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Hypoxemia in infants with trisomy 21 in the neonatal intensive care unit



Newborns with trisomy 21 (T21) often require NICU hospitalization. Oxygen desaturations are frequently observed in these infants, even in the absence of congenital heart defects (CHD). We hypothesized that NICU patients with T21 have more hypoxemia than those without T21.


All infants with T21 without significant CHD discharged home from the NICU between 2009 and 2018 were included (n = 23). Controls were matched 20:1 for gestational age and length of stay. We compared daily severe hypoxemia events (SpO2 < 80% for ≥10 s) for the whole NICU stay and the pre-discharge week.


Infants with T21 showed significantly more daily hypoxemia events during their entire NICU stay (median 10 versus 7, p = 0.0064), and more so in their final week (13 versus 7, p = 0.0008).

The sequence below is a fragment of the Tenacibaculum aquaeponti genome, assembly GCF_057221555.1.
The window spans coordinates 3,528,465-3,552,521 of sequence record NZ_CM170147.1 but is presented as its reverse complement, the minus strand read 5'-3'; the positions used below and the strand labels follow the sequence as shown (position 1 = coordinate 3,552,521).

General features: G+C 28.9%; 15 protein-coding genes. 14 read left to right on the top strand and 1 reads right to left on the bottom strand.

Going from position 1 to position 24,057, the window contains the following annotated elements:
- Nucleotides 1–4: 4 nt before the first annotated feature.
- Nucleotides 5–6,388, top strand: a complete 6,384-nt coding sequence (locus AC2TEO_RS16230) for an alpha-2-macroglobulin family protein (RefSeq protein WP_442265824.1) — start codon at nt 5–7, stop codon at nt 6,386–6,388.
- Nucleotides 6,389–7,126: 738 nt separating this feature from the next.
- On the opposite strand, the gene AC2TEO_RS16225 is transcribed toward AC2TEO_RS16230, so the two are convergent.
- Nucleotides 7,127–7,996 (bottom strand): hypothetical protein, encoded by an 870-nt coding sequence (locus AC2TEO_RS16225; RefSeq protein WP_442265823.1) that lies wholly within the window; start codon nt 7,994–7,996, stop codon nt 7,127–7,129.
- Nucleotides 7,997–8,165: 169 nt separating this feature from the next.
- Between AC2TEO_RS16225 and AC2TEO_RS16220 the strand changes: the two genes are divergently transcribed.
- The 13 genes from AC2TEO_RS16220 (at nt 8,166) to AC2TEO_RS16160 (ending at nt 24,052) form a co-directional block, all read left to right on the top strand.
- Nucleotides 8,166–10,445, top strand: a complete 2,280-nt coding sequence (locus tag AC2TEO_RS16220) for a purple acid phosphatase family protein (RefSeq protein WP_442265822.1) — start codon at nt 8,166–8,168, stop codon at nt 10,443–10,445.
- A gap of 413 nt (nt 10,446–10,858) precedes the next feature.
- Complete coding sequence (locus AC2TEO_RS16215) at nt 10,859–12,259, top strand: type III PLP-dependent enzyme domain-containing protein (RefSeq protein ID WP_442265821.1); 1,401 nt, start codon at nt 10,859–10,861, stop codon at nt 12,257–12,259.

NICU patients with T21 without CHD experience more severe hypoxemia events than controls, particularly in the week before discharge. Whether this hypoxemia predicts or contributes to adverse outcomes is unknown.

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Fig. 1: SpO2 trend in a representative infant with T21 and without T21.
Fig. 2: Distribution of all SpO2 values 60–80%.
Fig. 3: Number of events of desaturation <80% per day for infants with and without T21.


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NICHD R01HD072071.

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Correspondence to Karen D. Fairchild.

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Krahn, K.N., Nagraj, V.P., McCulloch, M.A. et al. Hypoxemia in infants with trisomy 21 in the neonatal intensive care unit. J Perinatol 41, 1448–1453 (2021).

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